Action / Thrillers, Films, Martial arts, Recommended posts, Reviews, Vietnam

Once Upon a Time in Vietnam

Vietnam’s first attempt at the fantasy martial arts genre is poorly written film lacking in excitement…

After the release of 2007’s incredible film The Rebel action fans took notice of Vietnamese martial arts cinema. Vietnam has director Charles Tri Nguyen and stars Johnny Tri Nguyen (Tom Yum Goong aka The Protector, Warrior King), Dustin Nguyen (21 Jump Street) and the beautiful Veronica Ngo to thank. Johnny Tri Nguyen and Veronica Ngo would collaborate once again in 2009 for the underrated action fest Clash. After the banning of Johnny Tri Nguyen third effort Chinatown, there was a void in Vietnam action cinema. In comes Dustin Nguyen stepping into the director’s chair and enlisting the help of Veronica Ngo and veteran actor and action coordinator Roger Yuan.

Serving as actor, writer, producer and director we are treated to the first Vietnamese fantasy martial arts films. Nguyen is our anti-hero Master Dao who is part a sacred warrior monk sect that serves to protect the country. After witnessing too many death and destruction he is assigned to seek out deserters of the sect. Wondering the lands he eventually arrives in a small town in search for yet another deserter. Here he encounters small time baker Hien (Thai Hoa Tran) being harassed by local thugs to sell his shop. Dao fends for Hien and in return Dao is offered lodging with his family, wife Anh (Veronica Ngo) and their troubled son Hung (Hoang Quan Nguyen). We discover that Anh and Dao share a secret past. Hien’s son despises his father as a lowly baker and shares some special connection with Dao. Dao spends much of his time in a bar drinking his sorrows away and along the way he is saved by a mute named Van (Dinh Ngoc Diep). Soon enters rival master General Long (Roger Yuan) resulting in an ultimate showdown between two martial arts masters.

One can see that Dustin Ngugen is heavily influenced by various well-established styles from the likes of Sergio Leone’s American westerns, George Miller’s dystopian world and Akira Kurosawa’s Yojimbo. Unfortunately his meshing of styles and genres do not quite work and instead we are left with half-baked ideas. Maybe budgetary concerns prevented him from fully realizing his ideas, as his world is bland and never fully convince us that this is active breathing world. The film is lacking direction and at times feels overly pretentious, the serious nature are at times interrupted by weak comedy resulting in a tonally awkward film. As a fantasy story it is not compelling enough to engage the audience and Nguyen presents revelations in such a mundane manner with obvious plot twists. Donning various hats and the brainchild of Nguyen much of the blame has to be laid upon him and at times this can feel like an ego project. Fight scenes are sparse with the focus of the film being on drama and sadly that does not engage the audience.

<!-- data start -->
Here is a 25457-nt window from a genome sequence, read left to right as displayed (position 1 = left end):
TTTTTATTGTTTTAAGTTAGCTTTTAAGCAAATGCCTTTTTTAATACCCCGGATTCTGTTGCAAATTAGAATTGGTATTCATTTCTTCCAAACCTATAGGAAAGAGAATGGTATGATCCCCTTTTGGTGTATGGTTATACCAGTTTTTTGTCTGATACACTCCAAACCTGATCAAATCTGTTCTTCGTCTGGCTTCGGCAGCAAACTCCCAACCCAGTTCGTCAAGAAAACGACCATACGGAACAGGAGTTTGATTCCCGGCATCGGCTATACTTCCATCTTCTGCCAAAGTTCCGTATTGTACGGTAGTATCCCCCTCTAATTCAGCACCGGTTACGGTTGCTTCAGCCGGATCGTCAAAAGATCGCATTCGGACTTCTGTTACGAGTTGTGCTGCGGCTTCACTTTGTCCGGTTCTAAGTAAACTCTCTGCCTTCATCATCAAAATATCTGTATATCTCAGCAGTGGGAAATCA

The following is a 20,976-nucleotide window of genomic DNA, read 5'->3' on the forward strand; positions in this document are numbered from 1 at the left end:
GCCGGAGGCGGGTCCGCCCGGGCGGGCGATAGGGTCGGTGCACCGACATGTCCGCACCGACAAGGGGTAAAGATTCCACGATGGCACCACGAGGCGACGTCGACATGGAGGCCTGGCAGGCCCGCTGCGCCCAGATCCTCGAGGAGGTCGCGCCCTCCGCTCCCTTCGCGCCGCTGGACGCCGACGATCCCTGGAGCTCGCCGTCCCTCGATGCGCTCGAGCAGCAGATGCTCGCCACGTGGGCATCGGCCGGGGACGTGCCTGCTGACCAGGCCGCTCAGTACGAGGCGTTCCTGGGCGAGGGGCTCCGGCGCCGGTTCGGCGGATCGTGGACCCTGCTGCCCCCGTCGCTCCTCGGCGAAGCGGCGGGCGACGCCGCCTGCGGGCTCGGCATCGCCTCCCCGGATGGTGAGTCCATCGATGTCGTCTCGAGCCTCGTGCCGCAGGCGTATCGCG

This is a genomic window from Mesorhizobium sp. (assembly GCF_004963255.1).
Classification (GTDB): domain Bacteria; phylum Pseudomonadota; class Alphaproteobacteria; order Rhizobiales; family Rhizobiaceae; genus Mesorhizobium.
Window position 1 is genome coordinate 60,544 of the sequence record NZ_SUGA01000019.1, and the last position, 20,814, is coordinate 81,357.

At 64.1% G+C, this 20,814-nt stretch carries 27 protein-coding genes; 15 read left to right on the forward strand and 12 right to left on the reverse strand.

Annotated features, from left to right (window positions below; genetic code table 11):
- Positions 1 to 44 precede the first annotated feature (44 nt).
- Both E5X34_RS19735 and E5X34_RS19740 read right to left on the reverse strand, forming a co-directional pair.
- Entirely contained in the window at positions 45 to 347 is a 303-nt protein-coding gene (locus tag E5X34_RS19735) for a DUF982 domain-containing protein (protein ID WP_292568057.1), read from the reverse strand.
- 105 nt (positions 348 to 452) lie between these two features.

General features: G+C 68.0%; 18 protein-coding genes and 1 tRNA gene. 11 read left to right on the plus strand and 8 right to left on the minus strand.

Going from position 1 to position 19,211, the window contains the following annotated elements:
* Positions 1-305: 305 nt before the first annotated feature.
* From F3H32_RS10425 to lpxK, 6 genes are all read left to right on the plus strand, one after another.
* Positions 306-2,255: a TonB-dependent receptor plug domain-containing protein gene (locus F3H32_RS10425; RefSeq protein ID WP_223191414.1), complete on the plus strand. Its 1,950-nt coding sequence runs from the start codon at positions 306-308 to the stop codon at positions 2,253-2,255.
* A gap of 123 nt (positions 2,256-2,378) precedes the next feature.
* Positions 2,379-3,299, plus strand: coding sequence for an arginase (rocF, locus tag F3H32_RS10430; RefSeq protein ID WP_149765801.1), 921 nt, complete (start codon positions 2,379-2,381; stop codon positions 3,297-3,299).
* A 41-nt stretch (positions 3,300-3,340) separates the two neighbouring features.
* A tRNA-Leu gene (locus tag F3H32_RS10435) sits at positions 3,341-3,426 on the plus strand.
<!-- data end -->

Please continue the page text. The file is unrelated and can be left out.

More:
The biggest selling point should have been the action but unfortunately they do not live up expectations, those expecting the level of intricacies witnessed in The Rebel or Clash will have to look elsewhere. The fights themselves from Bui Van Hai with Roger Yuan serving as consultant are uneventful with little creativity to the fight scenes it is not helped by the choppy editing and an abundance of slow motion. The powers that the protagonist possesses are never put to creative use. Dustin Nguyen is a competent martial artist and one can see his skills in The Rebel and as is Roger Yuan who has many years in the industry as an action coordinator as well as training many A-list artists in the US but sadly the final confrontation between the two is underwhelming. Even with Veronica Ngo joining in the latter half of the fight does not lift it from being below mediocre. Not helping matters is that the audience is at a point where they care for very little to what happens to the characters.

Dustin Nguyen is a competent actor but here he comes off bland, which is not helped by his predictable character. He fails to emote the inner turmoil and heartaches of his character convincingly. His brief moments of comedy involving Dinh Ngoc Diep bosoms feels at odds with his overly serious character that he has established. Veronica Ngo is as beautiful as ever and fairs slightly better but over acts during her more emotional moments. Roger Yuan is serviceable as the villain but has very little screen time. Both Thai Hoa Tran and Hoang Quan Nguyen serve as father and son just fine. Unfortunately the other supporting characters provide very little for the story despite the actors performing admirably. Dinh Ngoc Diep’s Van serves little purpose in her thankless role other than to provide another pretty face to the feature.

The film is aided by decent cinematography courtesy of Wych Kaosayananda (Director of Ballistic: Ecks vs. Sever). Set design is a combination of old and modern day that neither elevates the film nor ruin the proceedings. Unfortunately the CGI is not up to the scratch as we are presented with weak computer generated moments.

If you were hoping that Dustin Nguyen would be the one to carry on the action industry of Vietnamese cinema laid out by brothers Johnny and Charles Tri Nguyen then you will sadly be disappointed. Once Upon a Time in Vietnam is a weak attempt from Dustin Nguyen and has very little to recommend.

About the author

Simon LamSimon Lam Simon Lam
Born in England and now based in Hong Kong working in the local Hong Kong independent film scene, Simon Lam has worked with the likes of Bey Logan, Mike Leeder, Bruce Liang and Jean Claude Van Damme just to name few.
Read all posts by Simon Lam

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